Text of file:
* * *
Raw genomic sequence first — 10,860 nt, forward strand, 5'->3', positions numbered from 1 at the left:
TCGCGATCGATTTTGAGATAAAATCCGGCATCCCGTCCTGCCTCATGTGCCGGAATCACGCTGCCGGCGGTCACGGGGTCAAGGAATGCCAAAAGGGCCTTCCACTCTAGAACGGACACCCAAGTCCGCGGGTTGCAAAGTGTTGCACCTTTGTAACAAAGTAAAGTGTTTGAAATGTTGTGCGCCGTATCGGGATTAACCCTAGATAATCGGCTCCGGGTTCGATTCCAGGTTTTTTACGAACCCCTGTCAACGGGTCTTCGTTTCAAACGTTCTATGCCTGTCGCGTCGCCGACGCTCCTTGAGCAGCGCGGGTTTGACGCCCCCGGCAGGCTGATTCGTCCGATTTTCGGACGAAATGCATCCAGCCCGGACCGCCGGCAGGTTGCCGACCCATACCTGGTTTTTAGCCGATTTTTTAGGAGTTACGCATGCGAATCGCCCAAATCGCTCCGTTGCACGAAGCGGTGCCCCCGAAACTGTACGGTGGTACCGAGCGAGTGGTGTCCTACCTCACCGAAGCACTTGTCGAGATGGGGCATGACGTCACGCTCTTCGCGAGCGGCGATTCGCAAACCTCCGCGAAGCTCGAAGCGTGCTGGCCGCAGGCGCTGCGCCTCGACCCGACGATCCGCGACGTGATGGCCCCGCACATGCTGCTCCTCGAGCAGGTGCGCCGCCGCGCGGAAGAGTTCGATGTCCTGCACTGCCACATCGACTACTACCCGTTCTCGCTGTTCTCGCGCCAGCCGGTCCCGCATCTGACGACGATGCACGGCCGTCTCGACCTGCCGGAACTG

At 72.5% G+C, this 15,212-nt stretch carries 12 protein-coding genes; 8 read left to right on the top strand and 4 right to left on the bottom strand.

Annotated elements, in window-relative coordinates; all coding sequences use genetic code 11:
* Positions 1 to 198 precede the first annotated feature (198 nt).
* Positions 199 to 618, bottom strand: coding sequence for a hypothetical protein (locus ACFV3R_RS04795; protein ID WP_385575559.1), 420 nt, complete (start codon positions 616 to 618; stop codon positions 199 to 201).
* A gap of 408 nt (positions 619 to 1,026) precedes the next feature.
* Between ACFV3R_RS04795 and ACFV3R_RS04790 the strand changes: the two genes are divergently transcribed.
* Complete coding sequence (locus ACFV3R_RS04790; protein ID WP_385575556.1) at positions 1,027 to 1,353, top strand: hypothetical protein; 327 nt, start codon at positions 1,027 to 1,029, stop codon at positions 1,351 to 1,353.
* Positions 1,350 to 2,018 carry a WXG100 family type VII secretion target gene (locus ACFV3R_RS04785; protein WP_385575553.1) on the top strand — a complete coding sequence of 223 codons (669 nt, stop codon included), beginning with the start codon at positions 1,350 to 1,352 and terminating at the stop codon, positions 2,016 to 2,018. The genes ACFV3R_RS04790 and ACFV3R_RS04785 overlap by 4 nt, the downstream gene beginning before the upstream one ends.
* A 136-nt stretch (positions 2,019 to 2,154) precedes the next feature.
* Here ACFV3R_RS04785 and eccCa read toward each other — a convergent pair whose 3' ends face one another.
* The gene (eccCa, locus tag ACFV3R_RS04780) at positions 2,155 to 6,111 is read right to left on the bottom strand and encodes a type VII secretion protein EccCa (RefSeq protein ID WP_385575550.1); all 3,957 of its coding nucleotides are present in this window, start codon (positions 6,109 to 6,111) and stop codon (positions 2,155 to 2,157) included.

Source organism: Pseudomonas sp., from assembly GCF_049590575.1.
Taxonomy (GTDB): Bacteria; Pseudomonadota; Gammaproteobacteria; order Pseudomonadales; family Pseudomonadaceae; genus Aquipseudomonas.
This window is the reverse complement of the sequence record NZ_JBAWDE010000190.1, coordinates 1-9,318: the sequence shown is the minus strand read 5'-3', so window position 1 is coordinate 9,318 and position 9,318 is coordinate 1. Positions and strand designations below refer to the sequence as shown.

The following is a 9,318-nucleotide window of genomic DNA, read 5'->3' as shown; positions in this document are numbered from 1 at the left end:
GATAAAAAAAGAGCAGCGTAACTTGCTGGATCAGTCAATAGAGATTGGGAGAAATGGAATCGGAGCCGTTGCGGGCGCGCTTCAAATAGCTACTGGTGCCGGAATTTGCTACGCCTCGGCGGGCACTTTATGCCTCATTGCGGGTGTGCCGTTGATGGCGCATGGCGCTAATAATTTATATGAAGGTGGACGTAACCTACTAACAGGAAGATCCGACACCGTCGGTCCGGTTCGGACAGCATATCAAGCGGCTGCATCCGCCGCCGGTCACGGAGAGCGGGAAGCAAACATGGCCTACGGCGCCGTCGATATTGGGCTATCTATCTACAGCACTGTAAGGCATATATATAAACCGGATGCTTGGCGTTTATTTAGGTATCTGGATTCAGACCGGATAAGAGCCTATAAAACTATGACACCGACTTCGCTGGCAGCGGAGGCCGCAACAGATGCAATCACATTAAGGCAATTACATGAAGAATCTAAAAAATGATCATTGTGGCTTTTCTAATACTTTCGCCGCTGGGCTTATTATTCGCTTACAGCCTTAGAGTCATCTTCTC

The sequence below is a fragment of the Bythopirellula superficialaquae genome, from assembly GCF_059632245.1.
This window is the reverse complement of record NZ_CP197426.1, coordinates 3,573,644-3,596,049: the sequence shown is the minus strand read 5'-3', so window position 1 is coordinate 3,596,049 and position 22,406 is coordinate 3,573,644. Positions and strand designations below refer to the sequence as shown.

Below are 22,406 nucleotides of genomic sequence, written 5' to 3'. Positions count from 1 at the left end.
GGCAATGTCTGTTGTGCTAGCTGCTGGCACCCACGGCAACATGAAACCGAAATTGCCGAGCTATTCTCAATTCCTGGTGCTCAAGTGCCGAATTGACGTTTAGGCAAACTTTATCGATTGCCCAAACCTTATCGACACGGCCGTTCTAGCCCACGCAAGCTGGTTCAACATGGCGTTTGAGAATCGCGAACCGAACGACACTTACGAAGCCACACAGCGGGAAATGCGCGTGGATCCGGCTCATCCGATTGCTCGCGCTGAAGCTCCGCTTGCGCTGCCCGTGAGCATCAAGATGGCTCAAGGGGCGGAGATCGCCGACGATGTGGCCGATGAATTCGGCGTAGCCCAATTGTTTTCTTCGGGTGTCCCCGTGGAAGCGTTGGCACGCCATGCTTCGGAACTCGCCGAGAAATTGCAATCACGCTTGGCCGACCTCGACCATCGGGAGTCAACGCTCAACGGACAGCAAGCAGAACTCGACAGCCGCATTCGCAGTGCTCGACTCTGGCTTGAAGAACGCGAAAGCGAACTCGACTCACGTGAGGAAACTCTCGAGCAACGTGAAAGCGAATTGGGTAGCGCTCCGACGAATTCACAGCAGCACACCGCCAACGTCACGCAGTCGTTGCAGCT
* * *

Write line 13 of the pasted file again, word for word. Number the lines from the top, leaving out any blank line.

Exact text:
* The gene (eccCa, locus tag ACFV3R_RS04780) at positions 2,155 to 6,111 is read right to left on the bottom strand and encodes a type VII secretion protein EccCa (RefSeq protein ID WP_385575550.1); all 3,957 of its coding nucleotides are present in this window, start codon (positions 6,109 to 6,111) and stop codon (positions 2,155 to 2,157) included.